PennKey and Off-Campus Access to Kerberized Applications
Kerberos authentication is designed to ensure the integrity of
your Penn electronic accounts and data transactions. This authentication
method works from off-campus locations as well as from a Penn office
or dorm room, provided your computer has the special Kerberos ticket
manager software and the service you wish to use is "Kerberized,"
or capable of using the Kerberos authentication protocol.
Most users will have no trouble obtaining tickets with the ticket
manager software, provided their computer setups meet certain requirements.
- All of Penn’s currently supported desktop configurations
and operating systems will satisfy the requirements for running
a Kerberos ticket manager
- Network time synchronization software, properly configured
for the user's local time zone
- Ticket manager software configured for use in the Penn Kerberos
- Desktop client software configured for Kerberos authentication
Obtaining a Ticket Manager
If you've installed Penn's supported software suite from the current PennConnect
DVD onto your home computer, you have already installed the correct Kerberos
ticket manager for your operating system. You should be able to get tickets
and access Kerberized Penn electronic resources, whether you are using a dial-up
modem, cable modem, DSL, or some other remote access method.
If you haven't installed any software from the PennConnect CD, follow these
links to download the Kerberos ticket manager software for Macintosh
Supported software with Kerberos Support
Several of Penn's supported software applications are capable
of Kerberos authentication. If you are connecting to a host which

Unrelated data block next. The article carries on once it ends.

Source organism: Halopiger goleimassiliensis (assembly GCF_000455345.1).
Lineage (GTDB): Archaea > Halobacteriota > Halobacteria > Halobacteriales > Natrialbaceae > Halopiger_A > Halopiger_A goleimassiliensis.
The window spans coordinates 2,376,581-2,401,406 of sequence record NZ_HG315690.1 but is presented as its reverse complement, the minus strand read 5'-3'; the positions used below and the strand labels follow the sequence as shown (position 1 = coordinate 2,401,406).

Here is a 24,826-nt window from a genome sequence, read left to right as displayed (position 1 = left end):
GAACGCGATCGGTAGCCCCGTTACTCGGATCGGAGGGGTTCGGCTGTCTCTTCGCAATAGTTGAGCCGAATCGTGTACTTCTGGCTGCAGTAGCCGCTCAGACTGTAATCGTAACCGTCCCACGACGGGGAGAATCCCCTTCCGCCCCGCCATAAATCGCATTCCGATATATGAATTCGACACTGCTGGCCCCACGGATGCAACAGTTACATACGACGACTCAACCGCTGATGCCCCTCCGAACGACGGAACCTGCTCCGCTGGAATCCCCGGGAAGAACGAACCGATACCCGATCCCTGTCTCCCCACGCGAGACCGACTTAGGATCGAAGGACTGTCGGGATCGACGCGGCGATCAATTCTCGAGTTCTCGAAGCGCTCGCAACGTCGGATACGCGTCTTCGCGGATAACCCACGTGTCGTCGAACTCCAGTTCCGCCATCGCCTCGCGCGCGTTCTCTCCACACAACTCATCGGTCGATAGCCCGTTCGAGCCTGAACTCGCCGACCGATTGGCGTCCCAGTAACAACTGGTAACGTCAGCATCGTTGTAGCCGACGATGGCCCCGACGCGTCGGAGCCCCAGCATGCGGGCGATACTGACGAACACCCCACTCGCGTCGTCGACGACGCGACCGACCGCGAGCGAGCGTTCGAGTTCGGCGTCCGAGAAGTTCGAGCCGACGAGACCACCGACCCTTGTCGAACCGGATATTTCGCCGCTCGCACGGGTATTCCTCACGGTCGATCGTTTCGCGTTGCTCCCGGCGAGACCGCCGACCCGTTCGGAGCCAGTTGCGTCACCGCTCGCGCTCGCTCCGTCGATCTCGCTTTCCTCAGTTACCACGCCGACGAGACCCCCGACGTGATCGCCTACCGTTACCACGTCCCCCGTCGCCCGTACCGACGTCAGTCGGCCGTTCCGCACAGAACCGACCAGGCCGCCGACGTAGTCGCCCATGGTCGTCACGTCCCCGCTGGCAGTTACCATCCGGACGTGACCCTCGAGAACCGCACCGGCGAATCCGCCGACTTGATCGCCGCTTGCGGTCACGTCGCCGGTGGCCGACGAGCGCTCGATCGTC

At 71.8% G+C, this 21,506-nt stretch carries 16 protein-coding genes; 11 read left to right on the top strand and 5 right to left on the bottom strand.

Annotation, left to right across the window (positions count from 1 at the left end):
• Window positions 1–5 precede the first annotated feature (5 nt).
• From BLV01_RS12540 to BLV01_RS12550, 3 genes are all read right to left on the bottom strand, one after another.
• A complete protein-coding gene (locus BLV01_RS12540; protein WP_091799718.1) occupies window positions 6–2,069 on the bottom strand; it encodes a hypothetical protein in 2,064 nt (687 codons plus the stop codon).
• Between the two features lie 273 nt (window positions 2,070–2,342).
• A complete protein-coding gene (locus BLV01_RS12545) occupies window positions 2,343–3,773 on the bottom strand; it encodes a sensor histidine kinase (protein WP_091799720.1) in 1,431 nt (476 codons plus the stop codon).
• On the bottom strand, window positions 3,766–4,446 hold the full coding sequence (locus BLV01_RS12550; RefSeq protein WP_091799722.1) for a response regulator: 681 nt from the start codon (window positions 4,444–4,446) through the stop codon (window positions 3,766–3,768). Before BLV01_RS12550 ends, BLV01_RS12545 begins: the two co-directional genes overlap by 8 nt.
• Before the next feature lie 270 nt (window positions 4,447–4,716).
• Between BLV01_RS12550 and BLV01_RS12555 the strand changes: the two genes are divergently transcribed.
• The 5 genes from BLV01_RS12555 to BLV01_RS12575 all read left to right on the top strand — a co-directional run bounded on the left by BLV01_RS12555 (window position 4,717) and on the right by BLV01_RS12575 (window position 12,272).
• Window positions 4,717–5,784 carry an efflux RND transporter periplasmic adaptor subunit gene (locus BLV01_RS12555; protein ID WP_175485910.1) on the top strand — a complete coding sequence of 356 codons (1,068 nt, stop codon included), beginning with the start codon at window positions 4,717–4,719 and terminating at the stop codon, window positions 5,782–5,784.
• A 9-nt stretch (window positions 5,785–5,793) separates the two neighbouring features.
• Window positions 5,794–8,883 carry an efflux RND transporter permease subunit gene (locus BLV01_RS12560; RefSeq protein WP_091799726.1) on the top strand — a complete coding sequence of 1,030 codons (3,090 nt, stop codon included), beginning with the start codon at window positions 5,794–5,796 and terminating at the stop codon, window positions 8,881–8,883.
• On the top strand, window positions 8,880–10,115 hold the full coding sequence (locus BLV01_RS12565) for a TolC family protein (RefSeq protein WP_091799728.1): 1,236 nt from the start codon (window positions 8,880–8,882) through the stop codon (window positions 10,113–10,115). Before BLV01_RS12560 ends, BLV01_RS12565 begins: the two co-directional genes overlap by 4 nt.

has Kerberized its services, you can use these software clients
from both on- and off-campus locations. These include:
- Shell or terminal emulator clients: HostExplorer
(Windows) and dataComet
Secure (Macintosh). These are network clients which provide terminal-style,
command line access to Penn hosts.
- FTP clients: Filezilla
(Windows) and Fetch
(Macintosh). Both are FTP clients which provide Kerberized file transfer.
- E-mail clients: Thunderbird
(Windows and Macintosh) and Apple's
built-in mail client (Macintosh OS X). This is an e-mail client which
works with Kerberized e-mail servers.
Problems Obtaining Tickets
If your computer is on a private home network behind a router
and you are running network address translation (NAT) software,
you may experience problems with your service tickets being rejected.
You may also experience problems if your Internet Service Provider
(ISP) dynamically changes your network IP address periodically during
the a single dial-in session. The most current installers for Kerberos Ticket Managers are designed to work in environments such as this. Be sure you are running the most current version of the Ticket Manager for your Windows or Macintosh operating system.
In very rare cases, your ISP may have implemented highly restrictive
measures which could hinder you from obtaining tickets properly.
Consult with your Internet Service Provider for further assistance.